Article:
All dialects: أملط - ملط

Hemza

Senior Member
French, Mor/Hijz Arabic (heritage)
Hello,
I've heard from an Egyptian I know the word ملط and I think it means naked or nude. Does anyone know where lies the word's origin? Is it Arabic? And is it used somewhere else? I've never heard a Maghrebi using it but I can't speak for others.

Thank you :).
 
  • fdb

    Senior Member
    French (France)
    أملط “hairless, thin-bearded” is classical. malṭ “naked” is listed in the Badawi/Hinds Egyptian dictionary, and (as Egyptian dialect) also in Wehr.
     
    (which is not surprising given the very low amount of vocabulary some use).
    I agree on this, even her in Casablanca, sometimes it is like a cultural shock when i meet someone from the same region who has no idea about a term which is very common among my family and other relatives and people i know, Sometimes my words unconsciously end up putting smile on their faces, I suppose because they spend most of their time in the cities and are rarely exposed to the countryside lifestyle, there where people still keep the usage of rare, fancy, original words.
     

    fenakhay

    Member
    French (France) / Arabic (Morocco)
    In my dialect, we have the verb ملّط which means to smoothen a surface. I don't know if it is used elsewhere in Morocco. It is related to baldness since the head is smoothened lol.
     

    Hemza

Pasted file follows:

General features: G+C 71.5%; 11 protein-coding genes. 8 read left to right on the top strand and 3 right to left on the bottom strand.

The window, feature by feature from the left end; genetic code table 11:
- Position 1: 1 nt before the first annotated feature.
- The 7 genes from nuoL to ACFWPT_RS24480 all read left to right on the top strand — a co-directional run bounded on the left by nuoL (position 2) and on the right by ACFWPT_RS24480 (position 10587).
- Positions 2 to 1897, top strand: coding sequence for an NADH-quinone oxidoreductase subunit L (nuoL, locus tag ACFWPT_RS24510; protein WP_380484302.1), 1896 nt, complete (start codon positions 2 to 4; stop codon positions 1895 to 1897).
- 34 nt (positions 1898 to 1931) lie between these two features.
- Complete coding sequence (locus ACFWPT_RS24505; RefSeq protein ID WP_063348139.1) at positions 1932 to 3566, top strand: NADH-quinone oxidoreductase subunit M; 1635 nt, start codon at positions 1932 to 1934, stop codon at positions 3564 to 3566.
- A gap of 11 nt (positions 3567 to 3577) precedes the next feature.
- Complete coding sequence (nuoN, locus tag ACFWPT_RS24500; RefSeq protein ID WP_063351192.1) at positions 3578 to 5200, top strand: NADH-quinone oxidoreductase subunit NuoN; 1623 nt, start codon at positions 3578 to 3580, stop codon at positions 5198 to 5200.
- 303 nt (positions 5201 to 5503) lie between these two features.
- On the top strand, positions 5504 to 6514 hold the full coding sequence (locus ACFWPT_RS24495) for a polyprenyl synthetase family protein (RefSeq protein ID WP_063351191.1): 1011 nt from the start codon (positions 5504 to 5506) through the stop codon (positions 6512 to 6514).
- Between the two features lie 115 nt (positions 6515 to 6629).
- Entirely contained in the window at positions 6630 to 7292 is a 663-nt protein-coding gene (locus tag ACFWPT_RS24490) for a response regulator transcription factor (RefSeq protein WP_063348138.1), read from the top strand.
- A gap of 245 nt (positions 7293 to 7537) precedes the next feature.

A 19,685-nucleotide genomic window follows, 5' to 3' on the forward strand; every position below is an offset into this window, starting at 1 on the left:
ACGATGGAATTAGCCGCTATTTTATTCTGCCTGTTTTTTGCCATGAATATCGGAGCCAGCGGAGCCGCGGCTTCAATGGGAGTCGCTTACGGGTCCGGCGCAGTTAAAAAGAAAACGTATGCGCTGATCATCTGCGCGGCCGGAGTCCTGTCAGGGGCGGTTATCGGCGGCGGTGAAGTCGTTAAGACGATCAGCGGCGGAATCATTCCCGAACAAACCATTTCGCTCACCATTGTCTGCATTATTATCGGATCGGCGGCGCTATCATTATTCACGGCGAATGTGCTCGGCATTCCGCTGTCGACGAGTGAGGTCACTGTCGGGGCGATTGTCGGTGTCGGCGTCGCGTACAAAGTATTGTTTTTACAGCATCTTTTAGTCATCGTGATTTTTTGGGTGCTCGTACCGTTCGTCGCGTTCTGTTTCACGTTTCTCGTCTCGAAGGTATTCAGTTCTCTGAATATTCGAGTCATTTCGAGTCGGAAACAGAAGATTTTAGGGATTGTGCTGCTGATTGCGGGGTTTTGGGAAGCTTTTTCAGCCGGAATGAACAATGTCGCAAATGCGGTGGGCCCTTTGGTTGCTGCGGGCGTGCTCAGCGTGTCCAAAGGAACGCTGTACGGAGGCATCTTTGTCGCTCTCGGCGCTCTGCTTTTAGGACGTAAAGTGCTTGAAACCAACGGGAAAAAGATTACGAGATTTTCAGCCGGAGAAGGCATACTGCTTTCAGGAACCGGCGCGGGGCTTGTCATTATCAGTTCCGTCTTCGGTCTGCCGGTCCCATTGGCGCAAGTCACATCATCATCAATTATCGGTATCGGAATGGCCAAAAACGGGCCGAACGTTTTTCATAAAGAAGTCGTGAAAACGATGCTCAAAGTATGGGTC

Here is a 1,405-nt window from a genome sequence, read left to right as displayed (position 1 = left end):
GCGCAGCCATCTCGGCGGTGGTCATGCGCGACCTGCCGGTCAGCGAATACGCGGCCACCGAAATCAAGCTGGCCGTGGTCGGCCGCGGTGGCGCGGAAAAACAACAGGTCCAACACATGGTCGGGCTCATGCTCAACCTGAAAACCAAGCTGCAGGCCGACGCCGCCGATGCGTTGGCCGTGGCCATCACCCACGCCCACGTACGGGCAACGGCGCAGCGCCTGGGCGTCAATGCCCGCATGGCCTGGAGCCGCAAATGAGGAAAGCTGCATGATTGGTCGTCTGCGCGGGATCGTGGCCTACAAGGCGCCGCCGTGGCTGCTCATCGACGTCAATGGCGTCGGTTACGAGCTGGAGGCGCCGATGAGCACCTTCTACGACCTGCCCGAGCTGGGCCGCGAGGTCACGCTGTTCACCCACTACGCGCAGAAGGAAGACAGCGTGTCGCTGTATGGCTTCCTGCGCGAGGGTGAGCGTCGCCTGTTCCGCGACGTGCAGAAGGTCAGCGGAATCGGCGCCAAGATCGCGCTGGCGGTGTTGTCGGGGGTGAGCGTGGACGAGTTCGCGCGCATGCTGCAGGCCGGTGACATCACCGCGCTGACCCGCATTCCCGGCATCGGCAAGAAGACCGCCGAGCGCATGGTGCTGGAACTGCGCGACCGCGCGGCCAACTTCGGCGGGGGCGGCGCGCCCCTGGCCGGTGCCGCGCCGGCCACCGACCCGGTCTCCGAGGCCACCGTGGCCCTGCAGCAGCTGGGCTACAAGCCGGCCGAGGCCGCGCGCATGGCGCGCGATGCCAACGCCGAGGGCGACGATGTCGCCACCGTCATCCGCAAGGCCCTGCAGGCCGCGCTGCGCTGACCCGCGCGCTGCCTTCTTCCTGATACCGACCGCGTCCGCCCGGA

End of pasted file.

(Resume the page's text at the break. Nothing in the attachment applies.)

Senior Member
    French, Mor/Hijz Arabic (heritage)
    I agree on this, even her in Casablanca, sometimes it is like a cultural shock when i meet someone from the same region who has no idea about a term which is very common among my family and other relatives and people i know, Sometimes my words unconsciously end up putting smile on their faces, I suppose because they spend most of their time in the cities and are rarely exposed to the countryside lifestyle, there where people still keep the usage of rare, fancy, original words.
    No offense and although a part of my family are amongst them but I feel like urban people (at least in Morocco) or people whose families arrived more recently and settled in cities and who adopt the urban way of life, tend to lose a big part of their traditional vocabulary to the benefit of a more "globalised" one if I may express myself this way. How many words traditionaly used in Moroccan dialects and which aren't understood anymore by a lot of urban dwellers as you said? :(.

    Is it invariable in Moroccan, or you can change it for gender and number?
    Given its meaning, I guess it is mostly used amongst men :D. At least, I can't imagine a man telling this to a woman. I can't speak for women between themselves.
     

    Schem

    Senior Member
    Najdi Arabic
    أملط means hairless and/or smooth in Najdi Arabic; its feminine is ملطاء. A verb مَلَط also exists with the meaning to remove hair.
     
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